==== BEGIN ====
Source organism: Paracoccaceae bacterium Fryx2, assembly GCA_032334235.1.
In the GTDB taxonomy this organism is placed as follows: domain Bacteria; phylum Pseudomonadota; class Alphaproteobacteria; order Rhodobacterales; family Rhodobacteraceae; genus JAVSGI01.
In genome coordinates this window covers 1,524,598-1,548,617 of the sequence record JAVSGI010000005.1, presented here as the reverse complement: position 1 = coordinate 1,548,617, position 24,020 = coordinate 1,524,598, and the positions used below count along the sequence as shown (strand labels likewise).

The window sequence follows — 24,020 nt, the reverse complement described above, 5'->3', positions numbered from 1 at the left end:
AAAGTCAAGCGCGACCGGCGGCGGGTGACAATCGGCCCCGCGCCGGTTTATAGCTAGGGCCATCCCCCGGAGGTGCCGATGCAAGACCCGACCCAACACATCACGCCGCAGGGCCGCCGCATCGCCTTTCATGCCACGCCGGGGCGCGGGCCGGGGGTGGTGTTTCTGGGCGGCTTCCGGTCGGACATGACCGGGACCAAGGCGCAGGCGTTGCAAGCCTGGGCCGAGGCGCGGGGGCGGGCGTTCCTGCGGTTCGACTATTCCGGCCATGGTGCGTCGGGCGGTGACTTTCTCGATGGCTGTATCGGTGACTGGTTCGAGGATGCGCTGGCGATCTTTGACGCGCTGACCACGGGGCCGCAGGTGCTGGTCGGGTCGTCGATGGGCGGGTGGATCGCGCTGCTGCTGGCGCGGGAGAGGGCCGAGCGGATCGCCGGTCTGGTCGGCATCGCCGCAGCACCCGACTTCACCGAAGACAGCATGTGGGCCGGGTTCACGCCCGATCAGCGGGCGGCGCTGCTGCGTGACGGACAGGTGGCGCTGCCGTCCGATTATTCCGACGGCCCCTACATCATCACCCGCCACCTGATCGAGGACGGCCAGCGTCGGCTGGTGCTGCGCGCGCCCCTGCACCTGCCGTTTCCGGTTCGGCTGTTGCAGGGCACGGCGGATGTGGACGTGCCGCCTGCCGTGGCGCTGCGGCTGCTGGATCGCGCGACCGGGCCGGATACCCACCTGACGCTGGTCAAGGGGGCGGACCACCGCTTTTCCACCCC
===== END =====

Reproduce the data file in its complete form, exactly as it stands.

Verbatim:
Source organism: Paracoccaceae bacterium Fryx2, assembly GCA_032334235.1.
In the GTDB taxonomy this organism is placed as follows: domain Bacteria; phylum Pseudomonadota; class Alphaproteobacteria; order Rhodobacterales; family Rhodobacteraceae; genus JAVSGI01.
In genome coordinates this window covers 1,524,598-1,548,617 of the sequence record JAVSGI010000005.1, presented here as the reverse complement: position 1 = coordinate 1,548,617, position 24,020 = coordinate 1,524,598, and the positions used below count along the sequence as shown (strand labels likewise).

The window sequence follows — 24,020 nt, the reverse complement described above, 5'->3', positions numbered from 1 at the left end:
AAAGTCAAGCGCGACCGGCGGCGGGTGACAATCGGCCCCGCGCCGGTTTATAGCTAGGGCCATCCCCCGGAGGTGCCGATGCAAGACCCGACCCAACACATCACGCCGCAGGGCCGCCGCATCGCCTTTCATGCCACGCCGGGGCGCGGGCCGGGGGTGGTGTTTCTGGGCGGCTTCCGGTCGGACATGACCGGGACCAAGGCGCAGGCGTTGCAAGCCTGGGCCGAGGCGCGGGGGCGGGCGTTCCTGCGGTTCGACTATTCCGGCCATGGTGCGTCGGGCGGTGACTTTCTCGATGGCTGTATCGGTGACTGGTTCGAGGATGCGCTGGCGATCTTTGACGCGCTGACCACGGGGCCGCAGGTGCTGGTCGGGTCGTCGATGGGCGGGTGGATCGCGCTGCTGCTGGCGCGGGAGAGGGCCGAGCGGATCGCCGGTCTGGTCGGCATCGCCGCAGCACCCGACTTCACCGAAGACAGCATGTGGGCCGGGTTCACGCCCGATCAGCGGGCGGCGCTGCTGCGTGACGGACAGGTGGCGCTGCCGTCCGATTATTCCGACGGCCCCTACATCATCACCCGCCACCTGATCGAGGACGGCCAGCGTCGGCTGGTGCTGCGCGCGCCCCTGCACCTGCCGTTTCCGGTTCGGCTGTTGCAGGGCACGGCGGATGTGGACGTGCCGCCTGCCGTGGCGCTGCGGCTGCTGGATCGCGCGACCGGGCCGGATACCCACCTGACGCTGGTCAAGGGGGCGGACCACCGCTTTTCCACCCC